At just about every PGA Tour stop, names will pop up on the leaderboard – at both the top and bottom – that leave us wondering things like: Who? How is this guy even playing this week? Do you think Mike Weir would be better off playing righty?
Questions like this basically all boil down to one thing: PGA Tour exemption criteria. While lots of tournaments, including the majors, have their own standards with regards to field makeup, typical Tour events follow a set procedure to decide who gets in and who’s left out. That procedure is called the Priority List, which is composed of no less than 37 pools of decreasing priority of who gets first dibs to play in any given week. This list, which can be found here, is a complex, ever-evolving look at how the Tour builds fields.
There is no way to succinctly go through all of these categories in an article while still giving the full picture, so I’d definitely recommend taking a look through the list. It’s surprisingly logical and pretty fair to all parties, in my opinion. The following is a brief rundown of the priority pools in order.
To sum it up as briefly as possible: win. Most importantly, win majors. Each of the four majors, as well as the Players Championship, grants the winner a spot in one of the top four priority pools. Players in these pools can kick back, relax, and play in whichever full-field events they want to. From there, priority pools 5-9 allow for 3 year exemptions and consist of winners of various higher-profile events, as well as top FedEx Cup points and Money List finishers.
After winners, priority becomes much more convoluted, allowing spots in the field for top all-time money winners as well as sponsors’/commissioner exemptions to exciting/upcoming/international players who otherwise would not be playing. I like this on the whole, but can definitely understand players and fans getting irritated when the likes of John Daly continues to receive exemptions and continues to not be competitive.
There’s a spot for the reigning PGA National Championship winner (a club/teaching pro), the reigning PGA section champion from the tournament’s region, four spots for Monday-qualifiers, past champions from the last 5 years of the event, and for any PGA Life Members (15 years on tour, 20+ wins).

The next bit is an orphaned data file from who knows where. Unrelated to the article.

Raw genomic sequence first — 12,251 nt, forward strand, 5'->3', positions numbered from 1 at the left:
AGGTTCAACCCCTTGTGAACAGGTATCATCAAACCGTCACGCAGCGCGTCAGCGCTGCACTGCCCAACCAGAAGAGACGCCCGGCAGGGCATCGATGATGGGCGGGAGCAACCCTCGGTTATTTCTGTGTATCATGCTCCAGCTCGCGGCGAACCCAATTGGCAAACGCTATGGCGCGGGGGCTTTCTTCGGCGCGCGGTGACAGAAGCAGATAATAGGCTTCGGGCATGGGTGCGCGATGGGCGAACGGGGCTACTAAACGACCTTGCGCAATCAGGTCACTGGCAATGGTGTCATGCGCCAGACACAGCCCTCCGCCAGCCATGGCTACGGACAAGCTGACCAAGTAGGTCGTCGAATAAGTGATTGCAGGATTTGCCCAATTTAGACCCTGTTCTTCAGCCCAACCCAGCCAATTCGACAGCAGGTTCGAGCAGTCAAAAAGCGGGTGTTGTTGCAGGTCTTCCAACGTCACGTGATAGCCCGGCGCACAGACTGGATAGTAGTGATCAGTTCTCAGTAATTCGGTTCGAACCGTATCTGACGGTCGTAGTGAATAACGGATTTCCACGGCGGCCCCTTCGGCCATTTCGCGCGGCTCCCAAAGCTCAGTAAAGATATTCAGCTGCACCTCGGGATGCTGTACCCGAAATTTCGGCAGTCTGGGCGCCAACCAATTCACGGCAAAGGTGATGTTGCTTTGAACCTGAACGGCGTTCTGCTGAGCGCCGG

Finally, finally we get to the players who haven’t recently won anything, yet maintained their card from the previous year by being in the top 125 of FedEx Cup points or the money list. Those lowlifes who only managed to make a boatload of cash and haven’t won in a while/ever. You know, the likes of Sergio Garcia, Louis Oosthuizen, and Paul Casey. Maybe it’s time to hang ‘em up, boys.
Players who’ve been granted a major medical exemption fit into their own priority pool here, though how these exemptions are granted and carried out deserves its own article. This is how Mike Weir is playing and the reason that Vaughn Taylor is a PGA Tour winner this season.
If you’ve been wondering where the Web.com Tour guys fit in, it’s at the bottom here. The top money winners from the regular season and postseason fit into few pools at this point, as well as any pro who finished in the top 10 the previous week that didn’t already have exempt status. At this point we see the rest of the Web.com players who managed to earn their Tour Cards last season, minor medical exemptions, and players from 125-150 in FedEx points from last year.
From here the pools get a bit funky so I won’t bother going through them. Mainly old guys and past winners though.
All in all, winners get a big leg up on everyone else, so players that haven’t done this may want to think about getting a victory and locking up their Tour status for the next few years.